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Well , if you see the official solution of this question in RMO , they have done by completing $(p+q)^2$ whereas i did it by completing $(p-q)^2$. The rest of the method to get the answer is same but only my method has more cases since i have $9pq$ whereas the official solution has $5pq$. The advantage of official solution is that $5$ is a prime.

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This discussion board is a place to discuss our Daily Challenges and the math and science related to those challenges. Explanations are more than just a solution — they should explain the steps and thinking strategies that you used to obtain the solution. Comments should further the discussion of math and science.

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## Comments

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TopNewest@Nihar Mahajan , @Sravanth Chebrolu , @Parth Lohomi , @Rajdeep Dhingra , @Archit Boobna, @Jon Haussmann Sir. Help!

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See RMO 2001 solution

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Set $p=q$ or set $p=8q$ shows that there's infinite number of solutions.

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There is another method sir

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Yes, set $p=0$ or $q= 0$ or $q = 8p$.

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$p,q>0$. $(p+q)^2 = p^2 + 2pq + q^2 < p^2 + 7pq + q^2 < p^2 + 8pq + 16q^2 = (p+4q)^2$, then $p^2 + 7pq + q^2 = (p+2q)^2 \text{ or } (p+3q)^2$.

Bound it: WLOG assumeLog in to reply

Infinite

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I think I have solved this before. Anyway , I have a solution but it works only if $p,q$ are prime positive integers. $\ddot\frown$

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Can you tell me your method. $\ddot \smile$

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Well , if you see the official solution of this question in RMO , they have done by completing $(p+q)^2$ whereas i did it by completing $(p-q)^2$. The rest of the method to get the answer is same but only my method has more cases since i have $9pq$ whereas the official solution has $5pq$. The advantage of official solution is that $5$ is a prime.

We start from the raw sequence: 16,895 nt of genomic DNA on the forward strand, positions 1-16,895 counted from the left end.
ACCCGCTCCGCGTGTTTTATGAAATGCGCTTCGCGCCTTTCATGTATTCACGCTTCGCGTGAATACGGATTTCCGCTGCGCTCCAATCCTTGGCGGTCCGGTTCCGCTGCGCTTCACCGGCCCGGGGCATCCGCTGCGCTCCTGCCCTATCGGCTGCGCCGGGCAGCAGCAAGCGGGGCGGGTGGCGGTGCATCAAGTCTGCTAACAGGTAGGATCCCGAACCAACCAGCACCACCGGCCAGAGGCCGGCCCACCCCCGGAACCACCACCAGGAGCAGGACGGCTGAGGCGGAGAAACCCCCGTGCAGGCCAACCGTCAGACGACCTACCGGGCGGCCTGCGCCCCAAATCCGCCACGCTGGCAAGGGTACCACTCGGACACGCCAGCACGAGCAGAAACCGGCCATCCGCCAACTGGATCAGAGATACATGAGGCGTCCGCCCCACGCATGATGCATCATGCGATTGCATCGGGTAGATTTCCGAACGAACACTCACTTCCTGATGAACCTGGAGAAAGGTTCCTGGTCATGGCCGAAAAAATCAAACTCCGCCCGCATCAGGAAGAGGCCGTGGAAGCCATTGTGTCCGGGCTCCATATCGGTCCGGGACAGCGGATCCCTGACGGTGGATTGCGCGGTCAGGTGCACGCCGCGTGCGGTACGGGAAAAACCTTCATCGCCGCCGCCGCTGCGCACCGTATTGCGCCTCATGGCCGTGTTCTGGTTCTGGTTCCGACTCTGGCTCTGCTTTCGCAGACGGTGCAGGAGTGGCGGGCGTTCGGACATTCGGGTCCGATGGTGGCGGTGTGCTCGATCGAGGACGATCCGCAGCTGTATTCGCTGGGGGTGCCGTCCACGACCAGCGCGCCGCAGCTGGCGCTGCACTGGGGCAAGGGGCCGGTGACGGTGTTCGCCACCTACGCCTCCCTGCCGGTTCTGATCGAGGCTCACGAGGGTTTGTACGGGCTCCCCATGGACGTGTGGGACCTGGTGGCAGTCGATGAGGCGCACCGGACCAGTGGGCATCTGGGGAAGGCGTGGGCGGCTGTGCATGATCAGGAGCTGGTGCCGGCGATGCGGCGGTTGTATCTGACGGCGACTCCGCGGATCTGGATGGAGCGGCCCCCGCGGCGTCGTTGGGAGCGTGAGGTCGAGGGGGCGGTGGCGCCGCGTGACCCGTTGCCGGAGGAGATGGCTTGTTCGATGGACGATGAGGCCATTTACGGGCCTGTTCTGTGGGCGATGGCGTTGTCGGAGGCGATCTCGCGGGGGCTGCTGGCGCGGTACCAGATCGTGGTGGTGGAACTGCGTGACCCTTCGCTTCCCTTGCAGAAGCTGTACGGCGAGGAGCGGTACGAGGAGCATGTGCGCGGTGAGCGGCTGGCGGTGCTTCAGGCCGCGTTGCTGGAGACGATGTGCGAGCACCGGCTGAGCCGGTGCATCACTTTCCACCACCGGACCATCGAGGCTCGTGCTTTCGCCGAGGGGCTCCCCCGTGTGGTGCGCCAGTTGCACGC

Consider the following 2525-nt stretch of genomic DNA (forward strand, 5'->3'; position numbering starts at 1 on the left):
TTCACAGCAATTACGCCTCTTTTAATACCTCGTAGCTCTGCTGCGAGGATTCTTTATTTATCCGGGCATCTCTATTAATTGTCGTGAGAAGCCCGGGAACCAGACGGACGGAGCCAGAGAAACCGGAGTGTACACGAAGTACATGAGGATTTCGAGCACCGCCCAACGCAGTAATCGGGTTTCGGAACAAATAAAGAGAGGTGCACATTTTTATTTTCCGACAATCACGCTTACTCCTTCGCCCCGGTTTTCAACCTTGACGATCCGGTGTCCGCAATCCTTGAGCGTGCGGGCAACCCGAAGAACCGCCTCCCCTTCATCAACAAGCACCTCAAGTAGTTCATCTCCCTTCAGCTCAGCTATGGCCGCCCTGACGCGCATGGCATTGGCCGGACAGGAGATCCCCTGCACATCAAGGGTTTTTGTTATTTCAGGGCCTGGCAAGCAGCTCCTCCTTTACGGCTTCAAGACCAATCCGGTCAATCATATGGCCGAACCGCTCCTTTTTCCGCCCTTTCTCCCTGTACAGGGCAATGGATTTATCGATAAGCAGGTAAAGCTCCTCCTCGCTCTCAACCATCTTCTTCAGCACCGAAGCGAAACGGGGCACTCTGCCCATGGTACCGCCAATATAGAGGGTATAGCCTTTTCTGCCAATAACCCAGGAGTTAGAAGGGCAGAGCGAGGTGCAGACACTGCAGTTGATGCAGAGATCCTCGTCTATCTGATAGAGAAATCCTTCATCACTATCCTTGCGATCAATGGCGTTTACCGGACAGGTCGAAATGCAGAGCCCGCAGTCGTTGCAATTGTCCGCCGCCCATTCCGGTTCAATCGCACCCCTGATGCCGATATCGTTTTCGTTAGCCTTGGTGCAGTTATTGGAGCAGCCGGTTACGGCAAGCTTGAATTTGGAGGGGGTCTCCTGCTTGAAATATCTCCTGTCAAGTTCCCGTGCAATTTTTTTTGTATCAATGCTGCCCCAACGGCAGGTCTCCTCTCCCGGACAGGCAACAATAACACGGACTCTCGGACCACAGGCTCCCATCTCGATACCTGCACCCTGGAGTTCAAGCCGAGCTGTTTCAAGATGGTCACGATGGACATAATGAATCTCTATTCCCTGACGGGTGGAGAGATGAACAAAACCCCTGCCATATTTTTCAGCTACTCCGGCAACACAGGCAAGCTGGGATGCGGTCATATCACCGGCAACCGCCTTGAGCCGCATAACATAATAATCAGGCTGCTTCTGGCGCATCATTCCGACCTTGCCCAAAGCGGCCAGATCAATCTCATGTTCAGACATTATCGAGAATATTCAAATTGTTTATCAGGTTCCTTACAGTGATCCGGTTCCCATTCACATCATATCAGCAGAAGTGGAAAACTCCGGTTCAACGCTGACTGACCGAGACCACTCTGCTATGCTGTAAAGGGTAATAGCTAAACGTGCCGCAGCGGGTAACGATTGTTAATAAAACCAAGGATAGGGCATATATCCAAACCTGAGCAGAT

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It's infinite.

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How? Proper Solution Please?

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I did initially thought that there are finite solutions, but after seeing @Pi Han Goh sir's solution I was convinced.

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It is infinte, let p=0

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no actually its finite

there are two pairs 3,11 and 11,3

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$p,q$ to be primes.

But this question does not specifyLog in to reply

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actually the question was for primes. u r asking for positive integers.

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$p,q$ must belong to.

To be precise the question has not specified whatLog in to reply

@Vaibhav Prasad ???

Oh yes. If the original question was for primes it is finite, what do you sayLog in to reply

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@Harsh Shrivastava

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Ar you sure you want "p,q are Reals" instead of "p,q are integers"?

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